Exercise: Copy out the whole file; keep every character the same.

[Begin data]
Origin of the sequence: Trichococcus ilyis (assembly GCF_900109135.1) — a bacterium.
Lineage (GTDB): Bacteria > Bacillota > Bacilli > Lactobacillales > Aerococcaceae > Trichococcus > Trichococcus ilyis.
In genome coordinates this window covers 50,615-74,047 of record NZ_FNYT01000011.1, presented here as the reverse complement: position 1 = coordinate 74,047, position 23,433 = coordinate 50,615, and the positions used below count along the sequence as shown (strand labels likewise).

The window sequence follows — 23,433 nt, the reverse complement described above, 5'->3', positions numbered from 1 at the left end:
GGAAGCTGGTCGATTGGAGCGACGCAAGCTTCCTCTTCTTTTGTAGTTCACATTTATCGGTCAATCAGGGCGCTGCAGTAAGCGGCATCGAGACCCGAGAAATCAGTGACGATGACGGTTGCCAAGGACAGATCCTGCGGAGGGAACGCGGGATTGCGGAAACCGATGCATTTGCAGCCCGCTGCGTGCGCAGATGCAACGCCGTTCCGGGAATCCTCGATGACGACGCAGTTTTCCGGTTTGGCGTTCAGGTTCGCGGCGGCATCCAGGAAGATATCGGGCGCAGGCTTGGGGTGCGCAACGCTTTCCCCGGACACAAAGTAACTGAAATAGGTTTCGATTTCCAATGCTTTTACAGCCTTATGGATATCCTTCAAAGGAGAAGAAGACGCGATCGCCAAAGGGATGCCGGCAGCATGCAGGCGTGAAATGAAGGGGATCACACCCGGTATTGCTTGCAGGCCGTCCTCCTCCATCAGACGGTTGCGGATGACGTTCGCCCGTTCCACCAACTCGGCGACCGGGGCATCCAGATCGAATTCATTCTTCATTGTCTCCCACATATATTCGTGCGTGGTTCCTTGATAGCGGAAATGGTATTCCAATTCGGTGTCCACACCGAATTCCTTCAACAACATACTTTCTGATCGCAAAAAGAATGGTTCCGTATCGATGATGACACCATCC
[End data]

Origin of the sequence: Trichococcus ilyis (assembly GCF_900109135.1) — a bacterium.
Lineage (GTDB): Bacteria > Bacillota > Bacilli > Lactobacillales > Aerococcaceae > Trichococcus > Trichococcus ilyis.
In genome coordinates this window covers 50,615-74,047 of record NZ_FNYT01000011.1, presented here as the reverse complement: position 1 = coordinate 74,047, position 23,433 = coordinate 50,615, and the positions used below count along the sequence as shown (strand labels likewise).

The window sequence follows — 23,433 nt, the reverse complement described above, 5'->3', positions numbered from 1 at the left end:
GGAAGCTGGTCGATTGGAGCGACGCAAGCTTCCTCTTCTTTTGTAGTTCACATTTATCGGTCAATCAGGGCGCTGCAGTAAGCGGCATCGAGACCCGAGAAATCAGTGACGATGACGGTTGCCAAGGACAGATCCTGCGGAGGGAACGCGGGATTGCGGAAACCGATGCATTTGCAGCCCGCTGCGTGCGCAGATGCAACGCCGTTCCGGGAATCCTCGATGACGACGCAGTTTTCCGGTTTGGCGTTCAGGTTCGCGGCGGCATCCAGGAAGATATCGGGCGCAGGCTTGGGGTGCGCAACGCTTTCCCCGGACACAAAGTAACTGAAATAGGTTTCGATTTCCAATGCTTTTACAGCCTTATGGATATCCTTCAAAGGAGAAGAAGACGCGATCGCCAAAGGGATGCCGGCAGCATGCAGGCGTGAAATGAAGGGGATCACACCCGGTATTGCTTGCAGGCCGTCCTCCTCCATCAGACGGTTGCGGATGACGTTCGCCCGTTCCACCAACTCGGCGACCGGGGCATCCAGATCGAATTCATTCTTCATTGTCTCCCACATATATTCGTGCGTGGTTCCTTGATAGCGGAAATGGTATTCCAATTCGGTGTCCACACCGAATTCCTTCAACAACATACTTTCTGATCGCAAAAAGAATGGTTCCGTATCGATGATGACACCATCC